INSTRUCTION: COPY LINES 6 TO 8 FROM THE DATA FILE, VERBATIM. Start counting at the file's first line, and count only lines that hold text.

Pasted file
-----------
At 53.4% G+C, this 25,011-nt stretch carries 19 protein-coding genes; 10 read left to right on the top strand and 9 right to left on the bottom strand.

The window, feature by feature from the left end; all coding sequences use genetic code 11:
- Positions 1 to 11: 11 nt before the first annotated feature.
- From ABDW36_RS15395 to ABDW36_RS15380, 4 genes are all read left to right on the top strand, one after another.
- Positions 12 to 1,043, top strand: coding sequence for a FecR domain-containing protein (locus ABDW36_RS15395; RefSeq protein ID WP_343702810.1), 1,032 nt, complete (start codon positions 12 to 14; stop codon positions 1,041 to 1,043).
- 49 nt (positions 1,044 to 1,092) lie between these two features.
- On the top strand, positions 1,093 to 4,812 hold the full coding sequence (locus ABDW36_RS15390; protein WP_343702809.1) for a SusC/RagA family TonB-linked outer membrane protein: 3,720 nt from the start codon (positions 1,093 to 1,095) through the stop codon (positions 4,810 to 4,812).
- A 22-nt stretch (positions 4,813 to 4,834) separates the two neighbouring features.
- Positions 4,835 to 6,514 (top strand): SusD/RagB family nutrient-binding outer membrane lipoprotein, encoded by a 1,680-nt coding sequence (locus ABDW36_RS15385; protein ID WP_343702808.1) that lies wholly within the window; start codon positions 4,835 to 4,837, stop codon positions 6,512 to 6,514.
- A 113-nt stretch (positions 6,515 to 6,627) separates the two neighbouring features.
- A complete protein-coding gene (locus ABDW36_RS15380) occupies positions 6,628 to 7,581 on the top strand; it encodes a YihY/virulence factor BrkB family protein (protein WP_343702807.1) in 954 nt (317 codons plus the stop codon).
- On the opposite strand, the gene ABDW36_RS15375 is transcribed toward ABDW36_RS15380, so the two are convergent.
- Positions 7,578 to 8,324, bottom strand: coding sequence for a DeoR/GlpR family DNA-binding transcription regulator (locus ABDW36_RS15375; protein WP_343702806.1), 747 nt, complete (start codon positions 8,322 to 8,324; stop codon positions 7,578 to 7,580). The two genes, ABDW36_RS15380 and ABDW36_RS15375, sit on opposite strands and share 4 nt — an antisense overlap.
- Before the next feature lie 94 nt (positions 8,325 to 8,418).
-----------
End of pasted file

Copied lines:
- 49 nt (positions 1,044 to 1,092) lie between these two features.
- On the top strand, positions 1,093 to 4,812 hold the full coding sequence (locus ABDW36_RS15390; protein WP_343702809.1) for a SusC/RagA family TonB-linked outer membrane protein: 3,720 nt from the start codon (positions 1,093 to 1,095) through the stop codon (positions 4,810 to 4,812).
- A 22-nt stretch (positions 4,813 to 4,834) separates the two neighbouring features.